Ok, let’s talk a little bit about git based on an issue I had recently.

Context of the issue

For this specific project, the system’s servers are managed by Chef, and Chef cookbooks versions running on the servers are controlled by environment files. Normally production would be running whatever its environment file says. So if a cookbook version is updated, production won’t pick it up until its environment file is updated to do so. So I was asked to perform some changes on a cookbook, I did them, created a pull request, it was approved and I merged those changes which meant a new version of the cookbook was created. I repeated the process due to an additional change, so a second new cookbook version was created. The cookbook went from, let’s say, version 0.0.1 to 0.0.3.

Then I updated a non-prod environment file to point to the cookbook version 0.0.3 and asked the customer to validate the changes and report back when I could point production to the same updated cookbook version.

But, it turned out, the customer didn’t want to pursue the changes anymore and asked to roll everything back to version 0.0.1, yeii!

Actual fix - Long answer

So, this was the output of git log:

commit 8003cfd9f00e26a8d377c3c91811ac7d6f1017e2
Merge: a2652fe 62d5441

    Merged in branch XXX (Bumped cookbook to version 0.0.3)

commit 62d54412fa1493024cca5bd3bd39be63e8785426 (origin/branch, branch)

    Branch: commit XXX

commit afda38d89c6d78f5b1d6d07940ca026ca8a48ff8

    Branch: commit XXX

commit 81ecd3e2305a2888d43b629eca3e62f8d503f51e

    Branch: commit XXX

commit 902fd55d512f5dcb9b0187f09d1fa348abcd225a

    Branch: commit XXX

commit a2652fe7665275d9bb7b7ceb3ca043f24d2eee37
Merge: 702f590 4ae05d1

    Merged in branch XXX (Bumped cookbook to version 0.0.2)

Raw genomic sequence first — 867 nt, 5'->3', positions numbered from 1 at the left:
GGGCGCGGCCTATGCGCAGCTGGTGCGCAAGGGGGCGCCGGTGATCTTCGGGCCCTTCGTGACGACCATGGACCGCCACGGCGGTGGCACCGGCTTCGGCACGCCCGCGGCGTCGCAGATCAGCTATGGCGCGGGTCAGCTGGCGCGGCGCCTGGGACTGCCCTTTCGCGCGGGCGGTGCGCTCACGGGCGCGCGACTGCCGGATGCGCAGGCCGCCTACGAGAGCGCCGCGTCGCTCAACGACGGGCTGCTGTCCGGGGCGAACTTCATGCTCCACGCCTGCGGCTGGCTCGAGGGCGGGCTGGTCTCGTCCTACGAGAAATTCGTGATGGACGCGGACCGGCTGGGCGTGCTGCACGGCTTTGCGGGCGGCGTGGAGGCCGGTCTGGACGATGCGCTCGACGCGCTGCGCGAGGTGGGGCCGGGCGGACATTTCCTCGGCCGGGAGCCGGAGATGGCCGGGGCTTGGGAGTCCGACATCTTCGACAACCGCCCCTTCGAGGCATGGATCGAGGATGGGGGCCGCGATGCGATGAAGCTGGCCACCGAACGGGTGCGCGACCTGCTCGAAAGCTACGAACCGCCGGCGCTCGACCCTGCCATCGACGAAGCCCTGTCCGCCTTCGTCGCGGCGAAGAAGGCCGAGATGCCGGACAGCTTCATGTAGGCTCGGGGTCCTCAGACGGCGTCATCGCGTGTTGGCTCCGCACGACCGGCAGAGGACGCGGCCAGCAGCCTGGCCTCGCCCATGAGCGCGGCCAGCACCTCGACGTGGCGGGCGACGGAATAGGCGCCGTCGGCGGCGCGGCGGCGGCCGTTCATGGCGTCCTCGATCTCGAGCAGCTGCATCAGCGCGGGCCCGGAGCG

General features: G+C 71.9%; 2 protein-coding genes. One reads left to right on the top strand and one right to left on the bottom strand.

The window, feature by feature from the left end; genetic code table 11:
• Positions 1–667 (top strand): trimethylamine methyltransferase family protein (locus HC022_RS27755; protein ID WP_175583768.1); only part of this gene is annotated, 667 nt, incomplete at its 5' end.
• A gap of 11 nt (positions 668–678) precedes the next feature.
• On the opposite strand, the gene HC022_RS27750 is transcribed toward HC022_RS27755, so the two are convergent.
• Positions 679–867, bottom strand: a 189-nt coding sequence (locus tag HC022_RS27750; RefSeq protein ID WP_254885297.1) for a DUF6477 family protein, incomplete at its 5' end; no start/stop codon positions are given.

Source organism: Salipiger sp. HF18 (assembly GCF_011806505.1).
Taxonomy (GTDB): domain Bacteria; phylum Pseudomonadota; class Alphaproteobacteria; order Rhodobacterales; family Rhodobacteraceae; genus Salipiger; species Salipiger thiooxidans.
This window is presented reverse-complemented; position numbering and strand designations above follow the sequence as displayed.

commit 4ae05d1a700748d8c920bd9cc40a06b2fd95f488
    Branch: commit XXX

I had two merges done and commits between them of course. The best approach was to revert those commits. So I did the following:

  • Revert the first merged commit:

git revert --no-commit 8003cfd9f00e26a8d377c3c91811ac7d6f1017e2 -m 1

Note: This automatically removed the changes entered by the commits it merged

I added the following flags to the command:

--no-commit: Usually git revert automatically creates some commits with commit log messages stating which commits were reverted. This flag applies the changes necessary to revert the
           named commits to your working tree and the index, but does not make the commits. In addition, when this option is used, your index does not have to match the HEAD commit.
           The revert is done against the beginning state of your index.

           This is useful when reverting more than one commits effect to your index in a row.

-m parent-number
           Usually you cannot revert a merge because you do not know which side of the merge should be considered the mainline. This option specifies the parent number (starting from
           1) of the mainline and allows revert to reverse the change relative to the specified parent.

           Reverting a merge commit declares that you will never want the tree changes brought in by the merge. As a result, later merges will only bring in tree changes introduced by
           commits that are not ancestors of the previously reverted merge. This may or may not be what you want.
  • Revert the second merged commit

Once I reverted the first merged commit with parent number 1, the second merged commit became the parent number 1 in the history. So, in order to remove the second merged commit I needed to run the following:

git revert --no-commit a2652fe7665275d9bb7b7ceb3ca043f24d2eee37 -m 1

After that I validated I had my local to the state I wanted it which was cookbook version 0.0.1 and proceeded to commit the changes with a few additional change, I actually bumped the cookbook version to 0.0.4 but kept the cookbook state as it was in the beginning, version 0.0.1. (This move has to do with chef cookbook versioning which I don’t get into details in here).

Actual fix - Short answer

  1. Run git log to check commit hashes
  2. Identify the hashes of the merged commits
  3. Revert the first merged commit with git revert --no-commit 8003cfd9f00e26a8d377c3c91811ac7d6f1017e2 -m 1
  4. Revert the second merged commit with git revert --no-commit a2652fe7665275d9bb7b7ceb3ca043f24d2eee37 -m 1
  5. Commit the changes


First of all, to be honest I don’t think git documentation or even git commands CLI help are that clear. Secondly, the whole purpose of this post was only to show how to fix the mess I got into with these merges and commits and not about chef cookbook versioning. Mentioning that was only to give a little bit of context about how everything started.


How to revert multuple git commits

Reverting a series of pushed merges and commits in git